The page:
In its 2024 budget released on Wednesday, the Swedish government pledged tax reductions as well as increased funding for welfare, defense, and the criminal justice system, but warned that expenditure would need to be constrained in order to keep inflation under control.
According to a statement by the finance minister, Elisabeth Svantesson, “Sweden continues to be in an economic winter and in a challenging security situation.”
“The government gives fighting inflation, helping families, and welfare top priority.”
To aid those most negatively impacted by rising costs and interest rates, the budget includes an increase in in-work tax credits as well as a reduction in gasoline charges.
Pensioners will pay slightly less tax as a result of the additional 16 billion crowns ($1.43 billion) that local authorities will get to continue providing welfare services.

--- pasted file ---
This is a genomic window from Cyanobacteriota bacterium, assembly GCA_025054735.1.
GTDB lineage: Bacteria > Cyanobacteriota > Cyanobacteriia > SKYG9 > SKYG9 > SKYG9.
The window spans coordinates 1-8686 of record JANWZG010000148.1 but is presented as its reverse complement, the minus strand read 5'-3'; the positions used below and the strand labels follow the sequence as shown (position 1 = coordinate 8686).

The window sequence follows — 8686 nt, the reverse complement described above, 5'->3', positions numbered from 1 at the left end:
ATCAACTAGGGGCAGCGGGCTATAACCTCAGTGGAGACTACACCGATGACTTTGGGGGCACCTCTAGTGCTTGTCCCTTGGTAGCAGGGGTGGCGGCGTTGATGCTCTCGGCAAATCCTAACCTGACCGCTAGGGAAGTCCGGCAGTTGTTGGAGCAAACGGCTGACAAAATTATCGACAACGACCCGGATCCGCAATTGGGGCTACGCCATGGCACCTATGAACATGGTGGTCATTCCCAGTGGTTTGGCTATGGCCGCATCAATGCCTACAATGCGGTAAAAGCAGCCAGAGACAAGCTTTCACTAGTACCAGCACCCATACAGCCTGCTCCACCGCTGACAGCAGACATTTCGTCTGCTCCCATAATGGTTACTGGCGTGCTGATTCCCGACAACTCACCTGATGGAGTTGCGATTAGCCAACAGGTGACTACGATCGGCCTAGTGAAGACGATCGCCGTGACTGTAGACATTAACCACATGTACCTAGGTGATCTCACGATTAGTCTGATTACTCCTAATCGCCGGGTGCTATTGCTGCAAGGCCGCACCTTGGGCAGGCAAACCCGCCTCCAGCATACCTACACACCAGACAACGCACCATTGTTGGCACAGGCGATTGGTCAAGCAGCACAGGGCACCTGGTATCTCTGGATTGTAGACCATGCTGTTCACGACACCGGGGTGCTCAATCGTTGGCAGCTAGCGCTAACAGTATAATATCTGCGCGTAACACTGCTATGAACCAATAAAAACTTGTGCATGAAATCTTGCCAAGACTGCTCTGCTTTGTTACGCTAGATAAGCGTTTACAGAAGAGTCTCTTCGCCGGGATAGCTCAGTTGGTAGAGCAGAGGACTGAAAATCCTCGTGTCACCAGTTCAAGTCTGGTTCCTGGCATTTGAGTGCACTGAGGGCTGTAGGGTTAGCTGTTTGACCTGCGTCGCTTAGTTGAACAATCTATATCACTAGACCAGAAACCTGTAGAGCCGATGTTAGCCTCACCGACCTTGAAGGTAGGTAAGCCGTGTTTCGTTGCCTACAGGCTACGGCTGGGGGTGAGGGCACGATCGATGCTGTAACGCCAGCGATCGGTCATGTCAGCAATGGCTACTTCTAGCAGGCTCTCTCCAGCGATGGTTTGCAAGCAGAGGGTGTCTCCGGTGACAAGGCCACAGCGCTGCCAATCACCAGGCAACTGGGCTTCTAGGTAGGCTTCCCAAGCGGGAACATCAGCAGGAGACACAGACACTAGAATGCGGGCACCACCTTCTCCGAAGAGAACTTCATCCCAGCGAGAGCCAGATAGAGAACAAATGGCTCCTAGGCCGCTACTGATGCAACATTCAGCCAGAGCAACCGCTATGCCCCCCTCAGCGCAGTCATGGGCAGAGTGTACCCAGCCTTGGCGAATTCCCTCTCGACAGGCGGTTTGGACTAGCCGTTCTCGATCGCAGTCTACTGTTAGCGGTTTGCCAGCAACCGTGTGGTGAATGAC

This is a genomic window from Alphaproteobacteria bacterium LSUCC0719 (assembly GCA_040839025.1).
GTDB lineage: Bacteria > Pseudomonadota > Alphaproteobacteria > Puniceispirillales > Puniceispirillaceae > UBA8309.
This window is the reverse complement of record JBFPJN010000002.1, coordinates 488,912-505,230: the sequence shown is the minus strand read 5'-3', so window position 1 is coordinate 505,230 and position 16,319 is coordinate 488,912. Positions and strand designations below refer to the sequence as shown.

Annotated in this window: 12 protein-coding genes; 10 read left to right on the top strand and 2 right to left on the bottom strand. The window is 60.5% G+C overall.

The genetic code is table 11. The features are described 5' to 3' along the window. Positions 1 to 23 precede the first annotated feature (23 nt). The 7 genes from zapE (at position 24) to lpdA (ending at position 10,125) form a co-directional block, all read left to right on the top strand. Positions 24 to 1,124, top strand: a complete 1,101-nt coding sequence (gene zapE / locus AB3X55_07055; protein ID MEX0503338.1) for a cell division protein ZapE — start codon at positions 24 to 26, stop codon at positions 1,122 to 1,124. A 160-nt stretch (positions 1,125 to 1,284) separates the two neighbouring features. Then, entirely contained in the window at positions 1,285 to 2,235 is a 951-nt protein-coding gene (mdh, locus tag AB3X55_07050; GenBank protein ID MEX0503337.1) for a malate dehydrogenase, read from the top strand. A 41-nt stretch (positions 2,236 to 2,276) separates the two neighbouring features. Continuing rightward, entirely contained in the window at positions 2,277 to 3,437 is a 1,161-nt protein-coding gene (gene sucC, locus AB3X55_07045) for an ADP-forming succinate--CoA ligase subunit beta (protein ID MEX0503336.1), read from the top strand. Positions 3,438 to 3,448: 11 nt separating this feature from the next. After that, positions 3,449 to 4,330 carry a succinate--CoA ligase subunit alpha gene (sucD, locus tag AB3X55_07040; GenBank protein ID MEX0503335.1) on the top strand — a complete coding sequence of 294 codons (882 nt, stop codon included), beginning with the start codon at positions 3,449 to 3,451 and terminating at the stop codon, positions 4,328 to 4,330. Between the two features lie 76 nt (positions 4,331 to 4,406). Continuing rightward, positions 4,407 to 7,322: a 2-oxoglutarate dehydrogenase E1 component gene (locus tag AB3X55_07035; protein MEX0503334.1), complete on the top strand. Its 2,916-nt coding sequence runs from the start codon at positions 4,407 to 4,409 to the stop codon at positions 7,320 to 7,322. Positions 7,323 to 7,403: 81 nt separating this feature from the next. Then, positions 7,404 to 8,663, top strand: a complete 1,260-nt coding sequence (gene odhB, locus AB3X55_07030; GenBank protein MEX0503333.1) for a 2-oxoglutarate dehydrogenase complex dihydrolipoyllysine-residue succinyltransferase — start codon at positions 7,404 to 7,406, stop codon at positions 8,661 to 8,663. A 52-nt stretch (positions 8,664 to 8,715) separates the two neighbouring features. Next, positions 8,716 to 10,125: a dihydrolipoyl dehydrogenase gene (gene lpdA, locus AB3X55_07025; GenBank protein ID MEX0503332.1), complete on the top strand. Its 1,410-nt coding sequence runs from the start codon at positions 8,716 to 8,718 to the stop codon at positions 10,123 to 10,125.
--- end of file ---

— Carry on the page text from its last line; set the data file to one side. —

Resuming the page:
The right-of-center coalition has had to contend with an unsteady foreign landscape since assuming office last year. After Russia’s invasion of Ukraine halted and protesters burned Korans, Sweden’s candidacy to join NATO was rejected by the Muslim world.
According to Svantesson, defense spending will increase in 2019 as Sweden works to fulfill the NATO target of 2% of GDP. The overall increase, according to prior government estimates, will be 27 billion Swedish crowns in 2024.
An additional boost is provided to the police and criminal justice system.
The majority of the actions, which are anticipated to raise total spending by about 39 billion crowns the next year, have previously been publicized.